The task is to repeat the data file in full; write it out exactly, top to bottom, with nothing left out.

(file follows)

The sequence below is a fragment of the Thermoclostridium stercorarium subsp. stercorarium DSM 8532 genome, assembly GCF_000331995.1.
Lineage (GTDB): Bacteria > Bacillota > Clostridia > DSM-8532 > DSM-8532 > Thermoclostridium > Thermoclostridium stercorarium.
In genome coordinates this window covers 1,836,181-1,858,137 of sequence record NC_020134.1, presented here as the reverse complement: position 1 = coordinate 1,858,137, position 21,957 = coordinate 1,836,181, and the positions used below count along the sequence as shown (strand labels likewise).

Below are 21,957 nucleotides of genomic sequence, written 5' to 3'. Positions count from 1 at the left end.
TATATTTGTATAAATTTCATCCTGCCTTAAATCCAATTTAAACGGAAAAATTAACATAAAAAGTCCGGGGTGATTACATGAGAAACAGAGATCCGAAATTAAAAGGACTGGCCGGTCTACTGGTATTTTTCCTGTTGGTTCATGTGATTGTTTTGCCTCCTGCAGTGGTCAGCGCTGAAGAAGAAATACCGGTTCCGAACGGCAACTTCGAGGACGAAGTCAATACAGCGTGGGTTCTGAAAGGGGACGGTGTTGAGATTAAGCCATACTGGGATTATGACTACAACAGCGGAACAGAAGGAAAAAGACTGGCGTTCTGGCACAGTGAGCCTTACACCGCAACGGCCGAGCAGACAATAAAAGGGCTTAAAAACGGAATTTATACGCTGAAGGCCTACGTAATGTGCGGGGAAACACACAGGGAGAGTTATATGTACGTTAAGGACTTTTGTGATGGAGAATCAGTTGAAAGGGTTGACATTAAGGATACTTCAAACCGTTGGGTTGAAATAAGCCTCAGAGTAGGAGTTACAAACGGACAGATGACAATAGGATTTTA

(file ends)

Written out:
The sequence below is a fragment of the Thermoclostridium stercorarium subsp. stercorarium DSM 8532 genome, assembly GCF_000331995.1.
Lineage (GTDB): Bacteria > Bacillota > Clostridia > DSM-8532 > DSM-8532 > Thermoclostridium > Thermoclostridium stercorarium.
In genome coordinates this window covers 1,836,181-1,858,137 of sequence record NC_020134.1, presented here as the reverse complement: position 1 = coordinate 1,858,137, position 21,957 = coordinate 1,836,181, and the positions used below count along the sequence as shown (strand labels likewise).

Below are 21,957 nucleotides of genomic sequence, written 5' to 3'. Positions count from 1 at the left end.
TATATTTGTATAAATTTCATCCTGCCTTAAATCCAATTTAAACGGAAAAATTAACATAAAAAGTCCGGGGTGATTACATGAGAAACAGAGATCCGAAATTAAAAGGACTGGCCGGTCTACTGGTATTTTTCCTGTTGGTTCATGTGATTGTTTTGCCTCCTGCAGTGGTCAGCGCTGAAGAAGAAATACCGGTTCCGAACGGCAACTTCGAGGACGAAGTCAATACAGCGTGGGTTCTGAAAGGGGACGGTGTTGAGATTAAGCCATACTGGGATTATGACTACAACAGCGGAACAGAAGGAAAAAGACTGGCGTTCTGGCACAGTGAGCCTTACACCGCAACGGCCGAGCAGACAATAAAAGGGCTTAAAAACGGAATTTATACGCTGAAGGCCTACGTAATGTGCGGGGAAACACACAGGGAGAGTTATATGTACGTTAAGGACTTTTGTGATGGAGAATCAGTTGAAAGGGTTGACATTAAGGATACTTCAAACCGTTGGGTTGAAATAAGCCTCAGAGTAGGAGTTACAAACGGACAGATGACAATAGGATTTTA